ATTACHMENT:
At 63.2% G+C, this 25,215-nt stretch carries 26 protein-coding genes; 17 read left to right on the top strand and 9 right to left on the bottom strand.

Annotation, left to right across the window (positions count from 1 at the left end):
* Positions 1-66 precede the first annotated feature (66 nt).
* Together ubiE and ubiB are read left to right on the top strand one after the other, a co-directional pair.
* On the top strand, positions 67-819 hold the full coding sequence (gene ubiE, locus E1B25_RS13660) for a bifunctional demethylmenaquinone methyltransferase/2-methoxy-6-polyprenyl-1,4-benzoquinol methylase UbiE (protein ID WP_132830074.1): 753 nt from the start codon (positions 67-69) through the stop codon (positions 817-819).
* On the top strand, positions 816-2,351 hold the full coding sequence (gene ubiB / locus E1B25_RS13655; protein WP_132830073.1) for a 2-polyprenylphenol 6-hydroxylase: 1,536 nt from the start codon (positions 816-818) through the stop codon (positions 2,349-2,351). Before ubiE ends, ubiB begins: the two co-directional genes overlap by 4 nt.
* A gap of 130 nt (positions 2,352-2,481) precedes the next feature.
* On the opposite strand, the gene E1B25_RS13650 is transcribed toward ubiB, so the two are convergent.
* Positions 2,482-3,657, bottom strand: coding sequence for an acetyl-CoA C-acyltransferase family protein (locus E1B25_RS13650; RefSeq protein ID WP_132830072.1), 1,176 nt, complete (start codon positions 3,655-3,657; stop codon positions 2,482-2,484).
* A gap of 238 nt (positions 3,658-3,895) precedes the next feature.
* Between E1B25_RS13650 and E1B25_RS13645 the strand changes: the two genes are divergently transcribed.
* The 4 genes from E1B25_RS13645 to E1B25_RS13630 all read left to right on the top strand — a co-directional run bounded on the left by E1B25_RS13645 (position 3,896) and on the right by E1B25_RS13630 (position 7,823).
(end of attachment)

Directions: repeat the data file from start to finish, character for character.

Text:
At 63.2% G+C, this 25,215-nt stretch carries 26 protein-coding genes; 17 read left to right on the top strand and 9 right to left on the bottom strand.

Annotation, left to right across the window (positions count from 1 at the left end):
* Positions 1-66 precede the first annotated feature (66 nt).
* Together ubiE and ubiB are read left to right on the top strand one after the other, a co-directional pair.
* On the top strand, positions 67-819 hold the full coding sequence (gene ubiE, locus E1B25_RS13660) for a bifunctional demethylmenaquinone methyltransferase/2-methoxy-6-polyprenyl-1,4-benzoquinol methylase UbiE (protein ID WP_132830074.1): 753 nt from the start codon (positions 67-69) through the stop codon (positions 817-819).
* On the top strand, positions 816-2,351 hold the full coding sequence (gene ubiB / locus E1B25_RS13655; protein WP_132830073.1) for a 2-polyprenylphenol 6-hydroxylase: 1,536 nt from the start codon (positions 816-818) through the stop codon (positions 2,349-2,351). Before ubiE ends, ubiB begins: the two co-directional genes overlap by 4 nt.
* A gap of 130 nt (positions 2,352-2,481) precedes the next feature.
* On the opposite strand, the gene E1B25_RS13650 is transcribed toward ubiB, so the two are convergent.
* Positions 2,482-3,657, bottom strand: coding sequence for an acetyl-CoA C-acyltransferase family protein (locus E1B25_RS13650; RefSeq protein ID WP_132830072.1), 1,176 nt, complete (start codon positions 3,655-3,657; stop codon positions 2,482-2,484).
* A gap of 238 nt (positions 3,658-3,895) precedes the next feature.
* Between E1B25_RS13650 and E1B25_RS13645 the strand changes: the two genes are divergently transcribed.
* The 4 genes from E1B25_RS13645 to E1B25_RS13630 all read left to right on the top strand — a co-directional run bounded on the left by E1B25_RS13645 (position 3,896) and on the right by E1B25_RS13630 (position 7,823).